Commercial units at the Hattersley site

THE DERELIFT site of the former George Hattersley & Sons textile engineering factory in downtown Keighley could become a business park.

Plans are underway to build six industrial units on an overgrown wasteland that was once a driving force behind the Industrial Revolution.

The site, bordered by Church Street, Bridge Street, Beck Street, and Keighley Shared Church Cemetery, housed a factory which in the 1800s made world-famous looms.

Plans for the new project show that vehicles would enter the site via a new ramped access road from Bridge Street, parallel to Beck Street and the potholes.

Four large units would sit side by side next to the cemetery wall, while two small units would be built against Cornmill Bridge, overlooked by Bridge Street.

The project was praised this week by elected officials who believe it will create jobs while cleaning up a long vacant wasteland.

Since the closure of George Hattersley & Sons in 1984 and the demolition of buildings, proposed uses for the site include a supermarket.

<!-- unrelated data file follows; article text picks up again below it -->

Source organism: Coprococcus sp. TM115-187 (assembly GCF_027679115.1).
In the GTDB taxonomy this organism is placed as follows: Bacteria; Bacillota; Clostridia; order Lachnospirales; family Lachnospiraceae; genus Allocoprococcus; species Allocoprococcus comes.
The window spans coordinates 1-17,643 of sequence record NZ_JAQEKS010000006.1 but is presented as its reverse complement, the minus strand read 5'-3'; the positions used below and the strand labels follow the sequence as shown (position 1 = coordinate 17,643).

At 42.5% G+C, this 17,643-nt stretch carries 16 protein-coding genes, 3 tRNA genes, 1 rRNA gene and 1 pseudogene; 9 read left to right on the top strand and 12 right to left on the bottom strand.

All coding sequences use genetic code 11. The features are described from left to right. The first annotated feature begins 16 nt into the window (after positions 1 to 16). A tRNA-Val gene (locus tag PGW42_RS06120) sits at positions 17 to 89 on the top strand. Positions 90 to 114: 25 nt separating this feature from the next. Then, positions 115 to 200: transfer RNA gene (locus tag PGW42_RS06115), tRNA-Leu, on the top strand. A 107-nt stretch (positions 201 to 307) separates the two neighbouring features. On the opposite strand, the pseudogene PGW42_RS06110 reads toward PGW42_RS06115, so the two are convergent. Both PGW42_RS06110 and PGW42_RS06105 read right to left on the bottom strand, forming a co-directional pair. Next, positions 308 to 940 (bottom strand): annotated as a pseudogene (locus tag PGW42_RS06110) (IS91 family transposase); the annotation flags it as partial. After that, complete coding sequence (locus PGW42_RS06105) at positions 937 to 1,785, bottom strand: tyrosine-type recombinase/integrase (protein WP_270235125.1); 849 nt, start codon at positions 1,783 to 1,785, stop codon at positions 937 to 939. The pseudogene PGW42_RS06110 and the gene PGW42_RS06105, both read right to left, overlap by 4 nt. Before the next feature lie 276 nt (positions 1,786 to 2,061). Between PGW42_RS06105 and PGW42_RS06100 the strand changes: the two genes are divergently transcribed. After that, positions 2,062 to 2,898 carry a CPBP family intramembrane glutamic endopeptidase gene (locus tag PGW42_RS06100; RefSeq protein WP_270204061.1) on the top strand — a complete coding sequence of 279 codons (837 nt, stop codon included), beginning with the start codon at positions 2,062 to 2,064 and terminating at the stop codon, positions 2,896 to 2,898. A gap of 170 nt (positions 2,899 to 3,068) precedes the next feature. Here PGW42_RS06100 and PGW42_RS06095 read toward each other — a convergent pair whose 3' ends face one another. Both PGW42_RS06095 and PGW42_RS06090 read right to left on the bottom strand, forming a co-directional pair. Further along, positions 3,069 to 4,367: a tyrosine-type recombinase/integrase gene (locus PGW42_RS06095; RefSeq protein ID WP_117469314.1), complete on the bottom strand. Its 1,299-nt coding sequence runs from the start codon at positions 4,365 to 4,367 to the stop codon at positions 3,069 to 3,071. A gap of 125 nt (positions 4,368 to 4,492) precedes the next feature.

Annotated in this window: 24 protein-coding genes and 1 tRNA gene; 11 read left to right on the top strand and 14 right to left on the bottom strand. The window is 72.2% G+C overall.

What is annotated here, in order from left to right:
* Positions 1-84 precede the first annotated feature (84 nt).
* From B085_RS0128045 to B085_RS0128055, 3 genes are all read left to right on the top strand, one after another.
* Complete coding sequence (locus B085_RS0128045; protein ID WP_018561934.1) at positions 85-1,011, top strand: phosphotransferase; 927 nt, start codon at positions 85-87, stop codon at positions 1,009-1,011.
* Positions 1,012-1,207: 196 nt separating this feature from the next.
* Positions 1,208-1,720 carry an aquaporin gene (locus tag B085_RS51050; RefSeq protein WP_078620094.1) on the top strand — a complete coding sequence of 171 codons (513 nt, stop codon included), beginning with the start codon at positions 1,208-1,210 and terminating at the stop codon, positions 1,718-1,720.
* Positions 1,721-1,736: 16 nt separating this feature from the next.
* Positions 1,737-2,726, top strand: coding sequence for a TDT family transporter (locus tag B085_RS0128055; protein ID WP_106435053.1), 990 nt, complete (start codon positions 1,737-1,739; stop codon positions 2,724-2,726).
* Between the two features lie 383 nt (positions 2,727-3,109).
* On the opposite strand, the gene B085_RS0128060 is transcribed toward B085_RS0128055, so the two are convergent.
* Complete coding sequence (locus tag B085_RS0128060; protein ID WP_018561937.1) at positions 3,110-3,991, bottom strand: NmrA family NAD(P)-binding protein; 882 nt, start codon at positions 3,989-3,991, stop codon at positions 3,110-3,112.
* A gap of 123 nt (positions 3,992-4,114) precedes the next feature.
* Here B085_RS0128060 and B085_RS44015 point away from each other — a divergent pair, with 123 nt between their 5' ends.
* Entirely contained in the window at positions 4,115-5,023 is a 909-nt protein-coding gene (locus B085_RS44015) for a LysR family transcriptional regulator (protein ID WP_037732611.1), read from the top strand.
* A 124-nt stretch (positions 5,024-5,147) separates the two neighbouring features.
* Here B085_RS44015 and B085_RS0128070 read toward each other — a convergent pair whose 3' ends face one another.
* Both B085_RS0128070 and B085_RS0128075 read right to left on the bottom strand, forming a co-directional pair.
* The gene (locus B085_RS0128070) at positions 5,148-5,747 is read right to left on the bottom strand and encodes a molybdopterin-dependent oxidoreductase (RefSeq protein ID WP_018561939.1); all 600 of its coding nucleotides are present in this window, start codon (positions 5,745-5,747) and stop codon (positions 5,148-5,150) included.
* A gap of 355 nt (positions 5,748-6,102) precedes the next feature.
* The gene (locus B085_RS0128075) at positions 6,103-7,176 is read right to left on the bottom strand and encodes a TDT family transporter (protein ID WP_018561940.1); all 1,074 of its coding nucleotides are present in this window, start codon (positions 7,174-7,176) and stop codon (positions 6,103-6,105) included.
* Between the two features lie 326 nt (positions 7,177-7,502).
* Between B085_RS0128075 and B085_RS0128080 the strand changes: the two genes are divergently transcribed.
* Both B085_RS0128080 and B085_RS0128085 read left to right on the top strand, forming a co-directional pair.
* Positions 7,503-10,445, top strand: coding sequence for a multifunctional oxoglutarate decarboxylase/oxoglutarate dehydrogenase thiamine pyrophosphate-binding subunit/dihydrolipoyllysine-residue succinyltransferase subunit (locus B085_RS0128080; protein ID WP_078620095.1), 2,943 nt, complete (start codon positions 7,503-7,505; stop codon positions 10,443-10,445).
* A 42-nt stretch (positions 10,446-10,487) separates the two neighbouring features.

The business park project was unveiled this week by Keighley-based MADP developers with the aim of garnering public views ahead of a formal planning request to the Bradford Council.

The company will be hosting a consultation day on Monday, August 12 from 10 a.m. to 3 p.m. at the Keighley Library, during which people can review the plans and ask questions.

MADP spokesperson Leah Dixon said the site is currently idle and previous planning requests have taken different approaches to the area’s development.

She said, “The proposed program will provide employment opportunities both during the construction phase and during construction completed. The proposal will restore a site long abandoned to economic life.

“He will present a development plan that has been carefully considered and is a nice development in this part of the conservation area.

“There will be low maintenance landscaping to even out the land if needed. We generally believe that this proposal will improve the site as a whole.

Cllr Zafar Ali, who represents the central district of Keighley, described the current site as abandoned and dangerous.

He said: “This is one of the best types of projects that could come to this region, getting it back up and running and generating work. This will improve the appearance of the environment and make it safer for people walking in this area.

“My only caveat is that it will generate traffic, but it won’t be a phenomenal amount.”

Keighley central adviser Abid Hussain said the new units will support Keighley’s existing businesses and help others who want to start new businesses.

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